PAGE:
Deaths caused by coal emissions cost the UK economy between £2.47bn and £7.15bn in 2013, a comprehensive overview of coal production in Europe has found.
The figure comprises mortality costs from coal-related respiratory and cardiovascular illnesses, such as heart disease and lung cancer, which are linked to the 395 kilotons of pollutants emitted by UK coal plants.
According to the European Coal Map, authored by NGO umbrella group Climate Action Network Europe (CAN-E), an estimated 23 000 Europeans die prematurely due to exposure to the pollutants, causing equivalent mortality costs of between €21bn and €60.6bn.
The report also found that the UK was the third largest emitter of carbon dioxide from coal burning, after Germany and Poland.
Kathrin Gutmann, Cane’s coal policy coordinator told the Guardian:
The British government has not caught up with reality. It urgently needs a proactive strategy to manage a coal phase out. Energy utilities are already starting to spend billions of euros to shed some of their coal plants but governments like the UK are just hiding behind this power sector transformation.
Last month, Germany began a process of shutting down its five largest brown coal power plants.
However, the new survey says that Germany is still Europe’s biggest coal subsidiser, having given €30bn to the industry between 1999 and 2011.
In the UK, coal caused some 87m tonnes of CO2 emissions last year – 16% of all the country’s greenhouse gas output and a figure eight times higher than in France.
CAN-E calculated the health costs by mapping Europe’s 280 coal power plants and then multiplying their polluting emissions by the European Environment Agency’s estimate of the cost of mortality associated with those emissions.
The range of figures resulting from the calculations takes into account different estimates of the cost to the economy of individual deaths.
Julia Huscher, the coal officer for Health and Environment Alliance said that the new overview provided the first snapshot of how individual countries were contributing to Europe’s trans-boundary air pollution problem. She said:
We can now see that British power plants are responsible for very substantial emissions of classic air pollutants – nitrogen oxides and sulphur oxides – and for the average European, that translates into more chronic illnesses like bronchitis, heart disease and asthma, and more premature deaths.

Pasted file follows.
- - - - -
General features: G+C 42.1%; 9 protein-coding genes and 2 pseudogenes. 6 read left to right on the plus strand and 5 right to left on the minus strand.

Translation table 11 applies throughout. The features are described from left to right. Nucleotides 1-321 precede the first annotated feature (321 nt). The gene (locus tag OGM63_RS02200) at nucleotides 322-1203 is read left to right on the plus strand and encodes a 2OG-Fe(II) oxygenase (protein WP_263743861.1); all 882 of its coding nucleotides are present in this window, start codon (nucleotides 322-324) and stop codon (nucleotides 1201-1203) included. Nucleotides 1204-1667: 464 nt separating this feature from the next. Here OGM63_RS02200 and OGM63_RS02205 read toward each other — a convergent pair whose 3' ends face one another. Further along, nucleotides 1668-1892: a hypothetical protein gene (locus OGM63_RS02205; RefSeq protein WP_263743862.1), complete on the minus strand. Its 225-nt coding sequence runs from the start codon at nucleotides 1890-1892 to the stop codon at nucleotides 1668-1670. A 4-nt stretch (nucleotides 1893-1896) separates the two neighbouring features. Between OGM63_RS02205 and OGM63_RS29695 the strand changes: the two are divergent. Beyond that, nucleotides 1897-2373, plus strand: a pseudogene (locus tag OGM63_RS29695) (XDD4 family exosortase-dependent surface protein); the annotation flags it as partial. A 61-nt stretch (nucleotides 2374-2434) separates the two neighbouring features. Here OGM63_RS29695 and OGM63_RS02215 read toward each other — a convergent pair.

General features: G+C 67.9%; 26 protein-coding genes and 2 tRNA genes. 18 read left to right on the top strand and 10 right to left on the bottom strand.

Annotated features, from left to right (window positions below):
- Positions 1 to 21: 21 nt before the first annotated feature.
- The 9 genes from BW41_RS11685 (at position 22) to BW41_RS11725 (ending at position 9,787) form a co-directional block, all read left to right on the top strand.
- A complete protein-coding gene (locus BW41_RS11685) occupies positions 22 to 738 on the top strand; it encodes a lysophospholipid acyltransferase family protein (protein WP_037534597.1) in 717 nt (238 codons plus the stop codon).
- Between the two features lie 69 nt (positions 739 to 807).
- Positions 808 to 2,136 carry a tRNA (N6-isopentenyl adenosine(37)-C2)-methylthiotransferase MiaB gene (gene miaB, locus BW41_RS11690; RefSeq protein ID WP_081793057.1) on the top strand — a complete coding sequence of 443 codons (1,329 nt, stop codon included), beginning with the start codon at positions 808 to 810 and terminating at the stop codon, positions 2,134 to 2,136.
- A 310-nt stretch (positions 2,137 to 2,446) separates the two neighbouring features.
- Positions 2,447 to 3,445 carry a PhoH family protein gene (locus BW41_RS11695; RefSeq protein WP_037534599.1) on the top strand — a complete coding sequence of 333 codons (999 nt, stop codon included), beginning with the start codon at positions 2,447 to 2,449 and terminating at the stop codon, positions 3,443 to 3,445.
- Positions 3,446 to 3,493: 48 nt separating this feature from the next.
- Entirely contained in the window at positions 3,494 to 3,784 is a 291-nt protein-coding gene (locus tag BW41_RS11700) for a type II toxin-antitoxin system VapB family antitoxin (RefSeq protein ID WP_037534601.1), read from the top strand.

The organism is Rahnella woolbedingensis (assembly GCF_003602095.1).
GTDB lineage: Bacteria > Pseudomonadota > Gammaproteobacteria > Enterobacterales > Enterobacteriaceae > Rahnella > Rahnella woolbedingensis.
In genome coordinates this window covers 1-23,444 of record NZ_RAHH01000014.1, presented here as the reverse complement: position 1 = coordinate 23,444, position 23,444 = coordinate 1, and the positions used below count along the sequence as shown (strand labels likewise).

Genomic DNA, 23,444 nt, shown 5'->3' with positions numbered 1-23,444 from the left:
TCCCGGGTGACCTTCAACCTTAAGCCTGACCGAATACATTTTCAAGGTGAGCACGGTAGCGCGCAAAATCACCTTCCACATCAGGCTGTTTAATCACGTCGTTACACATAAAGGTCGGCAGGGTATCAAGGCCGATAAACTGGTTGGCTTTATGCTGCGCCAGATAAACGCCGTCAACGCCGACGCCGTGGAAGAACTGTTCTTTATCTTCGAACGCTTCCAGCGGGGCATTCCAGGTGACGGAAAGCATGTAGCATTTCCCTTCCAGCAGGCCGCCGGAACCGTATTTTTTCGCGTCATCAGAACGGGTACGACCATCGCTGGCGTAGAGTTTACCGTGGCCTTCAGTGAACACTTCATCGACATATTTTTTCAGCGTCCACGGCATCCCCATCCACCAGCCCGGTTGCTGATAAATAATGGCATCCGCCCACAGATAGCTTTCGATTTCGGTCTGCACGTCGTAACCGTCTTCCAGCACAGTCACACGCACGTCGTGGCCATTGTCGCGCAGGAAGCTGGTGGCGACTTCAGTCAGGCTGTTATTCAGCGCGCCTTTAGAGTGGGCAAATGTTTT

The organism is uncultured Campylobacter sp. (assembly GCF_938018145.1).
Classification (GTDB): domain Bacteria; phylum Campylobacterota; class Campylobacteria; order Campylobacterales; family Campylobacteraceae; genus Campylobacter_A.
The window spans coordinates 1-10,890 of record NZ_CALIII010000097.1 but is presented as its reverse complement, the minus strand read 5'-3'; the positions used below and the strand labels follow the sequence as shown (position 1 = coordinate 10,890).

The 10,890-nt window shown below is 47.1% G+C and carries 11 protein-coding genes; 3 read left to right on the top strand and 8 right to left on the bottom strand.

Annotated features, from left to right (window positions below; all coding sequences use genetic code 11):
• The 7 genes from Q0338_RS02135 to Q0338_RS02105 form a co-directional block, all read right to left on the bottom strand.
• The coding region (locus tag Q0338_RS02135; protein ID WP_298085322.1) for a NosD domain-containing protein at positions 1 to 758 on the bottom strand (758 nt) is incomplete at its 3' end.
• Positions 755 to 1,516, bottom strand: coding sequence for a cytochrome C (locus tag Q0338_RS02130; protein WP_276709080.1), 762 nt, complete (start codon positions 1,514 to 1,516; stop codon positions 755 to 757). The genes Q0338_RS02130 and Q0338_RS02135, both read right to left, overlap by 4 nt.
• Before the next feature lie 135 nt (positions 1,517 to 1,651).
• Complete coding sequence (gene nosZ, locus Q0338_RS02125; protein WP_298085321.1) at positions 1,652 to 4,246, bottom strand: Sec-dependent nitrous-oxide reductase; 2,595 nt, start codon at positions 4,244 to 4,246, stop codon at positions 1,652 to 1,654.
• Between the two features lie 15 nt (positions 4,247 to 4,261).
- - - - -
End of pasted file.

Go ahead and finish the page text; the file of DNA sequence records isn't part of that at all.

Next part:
UK air quality has been in breach of EU standards for years. An estimated 29 000 Britons die prematurely each year from long-term exposure to air pollution including emissions from vehicles.
In April, the Supreme Court ordered the government to produce a plan for tackling the air pollution problem, which is due to be presented this month.
However, environmental lawyers say that the roll-back of green policies of the Conservative government, such as cutting renewable energy subsidy schemes, could cause a delay to effective action to curb air pollution.
Alan Andrews, a lawyer for Client Earth said:
While the Department of Food and Rural Affairs is furiously working away on their air quality plans, there seems to be a clear disconnect and lack of joined up thinking with other government departments going in the opposite direction and rolling back policies that will have a negative effect towards this toxic soup of pollution, which is harming the health of people in the UK.
Coal emits more CO2 for the same amount of energy produced than gas and oil. At the same time, it still makes up over a third of the UK’s energy supply, although its percentage of the energy mix was slightly down last year.
Because the vast majority of British pits were closed down in the 1980s and 90s, this coal has to be imported. In 2013, Russia contributed around a third of the UK’s coal supply, with the US, Colombia and other countries also being trade partners.
The coal map overview was released amid recent reports that G20 countries still invest up to US$770m per year in the fossil fuel companies despite their 2009 pledge to phase out subsidies.